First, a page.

Ozark “Civil Union”

There’s a wonderfully ironic moment in this episode where Wendy, feeling full of herself, is telling Jonah how honest she’s been with her kids about what she and Marty have been doing.  And, not long after that, Darlene walks up to do some taunting with Baby Zeke in tow, and Jonah, well, he has some questions about how Zeke ended up with Darlene.

Because, you know, so much of what happens on this show has to do with who is lying to whom about what.

For example,  Wendy wants to buy a casino on behalf of the Cartel, only not for money laundering.  Marty isn’t interested and wants to keep his head down.  Wendy, seeing problems there, went to Helen for back-up, and now the head of the Cartel is calling Wendy for advice since she impressed him that much.

Marty, meanwhile, is doing what he can to stop the sale.

Wendy makes nice to the woman who owns the place with her husband.  She’s willing to sell.

Her husband, well, it’s his dream, so Marty casually suggests fighting for it.

The deal falls through, and Wendy ups the price.

Marty gets Frank Cosgrove to sabotage the competition’s fireworks display, giving the place Wendy wants to buy a financial breather.

Wendy, really angry, recruits Ruth and some others to sabotage her former sellers slot machines.

Wendy is…rather ruthless when you get right down to it.

That’s a bit scary, truth be told.  Marty is not into this, and Wendy really, really wants this.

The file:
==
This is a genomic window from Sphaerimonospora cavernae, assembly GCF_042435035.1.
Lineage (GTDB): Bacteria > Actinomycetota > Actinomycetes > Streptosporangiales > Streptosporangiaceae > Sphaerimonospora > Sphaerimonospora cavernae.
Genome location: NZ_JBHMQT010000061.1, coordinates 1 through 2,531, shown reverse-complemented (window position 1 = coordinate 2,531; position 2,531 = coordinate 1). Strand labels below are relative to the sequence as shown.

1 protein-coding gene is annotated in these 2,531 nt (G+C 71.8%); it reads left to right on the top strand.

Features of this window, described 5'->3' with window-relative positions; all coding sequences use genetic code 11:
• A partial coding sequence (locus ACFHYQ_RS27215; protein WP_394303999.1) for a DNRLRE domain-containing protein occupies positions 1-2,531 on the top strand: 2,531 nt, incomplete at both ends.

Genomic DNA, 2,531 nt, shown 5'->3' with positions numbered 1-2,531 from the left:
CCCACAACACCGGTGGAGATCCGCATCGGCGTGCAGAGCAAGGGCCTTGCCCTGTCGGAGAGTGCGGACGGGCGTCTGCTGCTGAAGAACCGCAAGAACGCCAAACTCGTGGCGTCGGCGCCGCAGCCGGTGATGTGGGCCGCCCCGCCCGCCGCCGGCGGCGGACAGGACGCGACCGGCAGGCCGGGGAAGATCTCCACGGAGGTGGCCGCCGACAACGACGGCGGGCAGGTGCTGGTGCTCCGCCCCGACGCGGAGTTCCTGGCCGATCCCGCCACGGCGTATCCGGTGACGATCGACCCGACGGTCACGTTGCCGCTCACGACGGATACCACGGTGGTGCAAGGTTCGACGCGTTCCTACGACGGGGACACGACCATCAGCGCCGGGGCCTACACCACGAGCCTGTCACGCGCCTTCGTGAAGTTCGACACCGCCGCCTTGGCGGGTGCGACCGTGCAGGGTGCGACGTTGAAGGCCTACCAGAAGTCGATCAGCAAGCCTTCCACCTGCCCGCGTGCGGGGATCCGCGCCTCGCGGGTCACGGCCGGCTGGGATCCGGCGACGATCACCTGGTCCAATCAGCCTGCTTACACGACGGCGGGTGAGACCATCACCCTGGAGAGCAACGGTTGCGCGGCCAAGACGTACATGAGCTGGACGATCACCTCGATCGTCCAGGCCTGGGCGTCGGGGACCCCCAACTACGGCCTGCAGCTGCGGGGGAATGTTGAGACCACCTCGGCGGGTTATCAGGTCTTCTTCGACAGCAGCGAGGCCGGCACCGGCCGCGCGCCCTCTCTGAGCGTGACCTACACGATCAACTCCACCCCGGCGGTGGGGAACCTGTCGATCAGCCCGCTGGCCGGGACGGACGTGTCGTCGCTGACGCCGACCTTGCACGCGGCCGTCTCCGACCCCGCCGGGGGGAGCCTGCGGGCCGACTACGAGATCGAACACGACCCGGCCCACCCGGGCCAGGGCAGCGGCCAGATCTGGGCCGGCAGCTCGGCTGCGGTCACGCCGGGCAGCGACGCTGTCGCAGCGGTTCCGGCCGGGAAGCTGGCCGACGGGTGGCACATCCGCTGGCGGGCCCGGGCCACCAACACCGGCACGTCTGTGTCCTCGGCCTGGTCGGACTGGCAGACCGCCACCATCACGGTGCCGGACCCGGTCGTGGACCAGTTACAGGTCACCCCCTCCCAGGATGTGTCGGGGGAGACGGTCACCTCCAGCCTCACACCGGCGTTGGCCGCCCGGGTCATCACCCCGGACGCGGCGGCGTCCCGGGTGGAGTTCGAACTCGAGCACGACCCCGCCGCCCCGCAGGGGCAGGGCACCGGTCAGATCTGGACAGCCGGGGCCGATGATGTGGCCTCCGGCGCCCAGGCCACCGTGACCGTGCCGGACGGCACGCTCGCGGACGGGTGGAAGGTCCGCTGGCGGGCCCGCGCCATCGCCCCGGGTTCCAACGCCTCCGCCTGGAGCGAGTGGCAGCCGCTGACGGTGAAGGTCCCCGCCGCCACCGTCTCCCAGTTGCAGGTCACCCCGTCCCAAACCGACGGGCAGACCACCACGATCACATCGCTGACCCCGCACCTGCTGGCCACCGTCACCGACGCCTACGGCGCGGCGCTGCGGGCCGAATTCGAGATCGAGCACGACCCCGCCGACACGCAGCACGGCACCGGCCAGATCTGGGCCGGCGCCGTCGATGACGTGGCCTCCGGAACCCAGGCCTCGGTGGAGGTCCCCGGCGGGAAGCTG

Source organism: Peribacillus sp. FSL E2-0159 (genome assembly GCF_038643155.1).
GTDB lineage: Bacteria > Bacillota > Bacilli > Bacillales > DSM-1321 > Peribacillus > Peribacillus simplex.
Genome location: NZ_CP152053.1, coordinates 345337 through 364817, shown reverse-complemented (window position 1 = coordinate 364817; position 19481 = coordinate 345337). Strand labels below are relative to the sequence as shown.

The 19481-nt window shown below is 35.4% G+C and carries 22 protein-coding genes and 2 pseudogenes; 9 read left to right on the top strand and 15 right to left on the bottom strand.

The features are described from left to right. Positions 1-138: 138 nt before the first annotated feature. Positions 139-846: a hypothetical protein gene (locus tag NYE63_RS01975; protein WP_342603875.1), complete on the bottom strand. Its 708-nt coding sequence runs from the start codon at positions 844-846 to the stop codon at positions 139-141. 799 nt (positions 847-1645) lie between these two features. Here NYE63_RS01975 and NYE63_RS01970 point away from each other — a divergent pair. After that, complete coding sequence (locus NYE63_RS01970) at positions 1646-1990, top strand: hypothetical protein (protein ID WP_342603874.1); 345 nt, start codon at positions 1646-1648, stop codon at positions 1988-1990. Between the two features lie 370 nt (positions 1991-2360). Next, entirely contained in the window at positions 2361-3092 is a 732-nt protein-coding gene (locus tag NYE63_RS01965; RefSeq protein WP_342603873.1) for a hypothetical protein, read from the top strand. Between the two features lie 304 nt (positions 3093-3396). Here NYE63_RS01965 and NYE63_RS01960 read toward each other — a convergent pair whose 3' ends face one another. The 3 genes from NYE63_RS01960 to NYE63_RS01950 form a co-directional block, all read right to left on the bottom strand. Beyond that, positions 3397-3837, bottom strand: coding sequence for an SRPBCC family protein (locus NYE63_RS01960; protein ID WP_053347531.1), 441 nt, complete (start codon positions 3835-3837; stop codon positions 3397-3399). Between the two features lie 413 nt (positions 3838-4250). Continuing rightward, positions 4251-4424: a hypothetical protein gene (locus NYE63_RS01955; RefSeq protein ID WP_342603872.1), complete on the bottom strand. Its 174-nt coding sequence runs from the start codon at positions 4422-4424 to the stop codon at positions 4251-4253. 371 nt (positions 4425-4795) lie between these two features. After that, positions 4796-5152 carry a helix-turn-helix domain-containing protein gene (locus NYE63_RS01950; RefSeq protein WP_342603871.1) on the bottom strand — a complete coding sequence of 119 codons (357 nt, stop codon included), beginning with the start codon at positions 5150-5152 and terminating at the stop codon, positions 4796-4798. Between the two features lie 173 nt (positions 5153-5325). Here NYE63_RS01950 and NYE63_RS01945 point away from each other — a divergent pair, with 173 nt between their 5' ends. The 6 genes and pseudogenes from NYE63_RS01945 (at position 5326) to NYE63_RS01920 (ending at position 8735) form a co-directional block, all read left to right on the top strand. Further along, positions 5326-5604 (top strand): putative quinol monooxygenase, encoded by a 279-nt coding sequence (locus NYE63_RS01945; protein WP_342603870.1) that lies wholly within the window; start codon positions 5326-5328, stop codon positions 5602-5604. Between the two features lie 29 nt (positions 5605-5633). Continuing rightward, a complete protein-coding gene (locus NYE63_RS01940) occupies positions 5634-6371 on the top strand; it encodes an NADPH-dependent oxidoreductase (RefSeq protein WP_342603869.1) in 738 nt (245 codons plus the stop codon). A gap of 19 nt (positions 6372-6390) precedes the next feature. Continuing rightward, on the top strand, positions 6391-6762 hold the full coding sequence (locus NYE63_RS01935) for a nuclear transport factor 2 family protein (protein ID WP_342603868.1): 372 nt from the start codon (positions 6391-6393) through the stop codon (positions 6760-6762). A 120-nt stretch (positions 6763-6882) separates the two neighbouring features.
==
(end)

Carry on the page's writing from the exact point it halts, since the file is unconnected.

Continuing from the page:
Something like that will only cause trouble since, well, the two would need to be on the same page, right?  This is a delicate balancing act of a show.  Having anything where the two aren’t working together is going to cause more trouble for the both of them going forward.

Like, say, Wendy’s emotionally unstable brother Ben moving into the basement…

Dude, that guy was on Iron Fist, but at least there he didn’t have a terrible Southern accent and a bad pony tail.

You know, this may be the show I have the most trouble writing about.  It’s good stuff, but on an episode by episode basis, it’s hard to see where individual plot and character points are going.  That’s good for viewing, bad for a write-up.

Then again, the FBI is now monitoring Marty’s books very closely, so maybe he was right after all.

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